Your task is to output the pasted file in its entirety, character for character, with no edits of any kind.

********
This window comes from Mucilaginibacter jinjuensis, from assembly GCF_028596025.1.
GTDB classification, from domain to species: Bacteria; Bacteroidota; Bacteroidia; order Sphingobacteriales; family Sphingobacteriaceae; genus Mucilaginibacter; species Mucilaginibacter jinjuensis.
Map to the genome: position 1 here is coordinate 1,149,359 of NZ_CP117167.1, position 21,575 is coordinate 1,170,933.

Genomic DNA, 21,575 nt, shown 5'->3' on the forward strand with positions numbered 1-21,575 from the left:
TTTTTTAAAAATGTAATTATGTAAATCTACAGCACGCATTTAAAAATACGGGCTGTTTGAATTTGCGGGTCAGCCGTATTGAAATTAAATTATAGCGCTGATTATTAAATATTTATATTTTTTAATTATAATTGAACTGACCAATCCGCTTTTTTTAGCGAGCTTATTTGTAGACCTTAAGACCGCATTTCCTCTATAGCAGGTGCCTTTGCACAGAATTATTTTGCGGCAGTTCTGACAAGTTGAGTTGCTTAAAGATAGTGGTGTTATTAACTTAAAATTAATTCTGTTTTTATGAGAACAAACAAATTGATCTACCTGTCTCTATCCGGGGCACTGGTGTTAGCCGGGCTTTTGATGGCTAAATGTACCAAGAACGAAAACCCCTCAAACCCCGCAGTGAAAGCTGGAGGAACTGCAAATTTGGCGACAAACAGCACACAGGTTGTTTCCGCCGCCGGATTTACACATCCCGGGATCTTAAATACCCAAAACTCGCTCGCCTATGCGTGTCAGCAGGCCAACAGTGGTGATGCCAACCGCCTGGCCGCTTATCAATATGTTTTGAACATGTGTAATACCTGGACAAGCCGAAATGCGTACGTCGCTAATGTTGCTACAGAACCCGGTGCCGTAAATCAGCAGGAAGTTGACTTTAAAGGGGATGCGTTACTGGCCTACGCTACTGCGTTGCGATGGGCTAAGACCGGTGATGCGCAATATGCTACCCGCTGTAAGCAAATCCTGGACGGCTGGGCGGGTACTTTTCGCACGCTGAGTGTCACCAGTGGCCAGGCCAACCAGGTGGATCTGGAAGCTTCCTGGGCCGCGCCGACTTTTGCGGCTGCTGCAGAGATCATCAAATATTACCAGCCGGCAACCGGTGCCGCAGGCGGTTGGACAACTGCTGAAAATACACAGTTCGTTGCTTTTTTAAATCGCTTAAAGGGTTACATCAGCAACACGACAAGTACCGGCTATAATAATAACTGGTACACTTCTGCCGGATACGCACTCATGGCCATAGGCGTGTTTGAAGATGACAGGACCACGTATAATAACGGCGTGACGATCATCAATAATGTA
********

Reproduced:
This window comes from Mucilaginibacter jinjuensis, from assembly GCF_028596025.1.
GTDB classification, from domain to species: Bacteria; Bacteroidota; Bacteroidia; order Sphingobacteriales; family Sphingobacteriaceae; genus Mucilaginibacter; species Mucilaginibacter jinjuensis.
Map to the genome: position 1 here is coordinate 1,149,359 of NZ_CP117167.1, position 21,575 is coordinate 1,170,933.

Genomic DNA, 21,575 nt, shown 5'->3' on the forward strand with positions numbered 1-21,575 from the left:
TTTTTTAAAAATGTAATTATGTAAATCTACAGCACGCATTTAAAAATACGGGCTGTTTGAATTTGCGGGTCAGCCGTATTGAAATTAAATTATAGCGCTGATTATTAAATATTTATATTTTTTAATTATAATTGAACTGACCAATCCGCTTTTTTTAGCGAGCTTATTTGTAGACCTTAAGACCGCATTTCCTCTATAGCAGGTGCCTTTGCACAGAATTATTTTGCGGCAGTTCTGACAAGTTGAGTTGCTTAAAGATAGTGGTGTTATTAACTTAAAATTAATTCTGTTTTTATGAGAACAAACAAATTGATCTACCTGTCTCTATCCGGGGCACTGGTGTTAGCCGGGCTTTTGATGGCTAAATGTACCAAGAACGAAAACCCCTCAAACCCCGCAGTGAAAGCTGGAGGAACTGCAAATTTGGCGACAAACAGCACACAGGTTGTTTCCGCCGCCGGATTTACACATCCCGGGATCTTAAATACCCAAAACTCGCTCGCCTATGCGTGTCAGCAGGCCAACAGTGGTGATGCCAACCGCCTGGCCGCTTATCAATATGTTTTGAACATGTGTAATACCTGGACAAGCCGAAATGCGTACGTCGCTAATGTTGCTACAGAACCCGGTGCCGTAAATCAGCAGGAAGTTGACTTTAAAGGGGATGCGTTACTGGCCTACGCTACTGCGTTGCGATGGGCTAAGACCGGTGATGCGCAATATGCTACCCGCTGTAAGCAAATCCTGGACGGCTGGGCGGGTACTTTTCGCACGCTGAGTGTCACCAGTGGCCAGGCCAACCAGGTGGATCTGGAAGCTTCCTGGGCCGCGCCGACTTTTGCGGCTGCTGCAGAGATCATCAAATATTACCAGCCGGCAACCGGTGCCGCAGGCGGTTGGACAACTGCTGAAAATACACAGTTCGTTGCTTTTTTAAATCGCTTAAAGGGTTACATCAGCAACACGACAAGTACCGGCTATAATAATAACTGGTACACTTCTGCCGGATACGCACTCATGGCCATAGGCGTGTTTGAAGATGACAGGACCACGTATAATAACGGCGTGACGATCATCAATAATGTA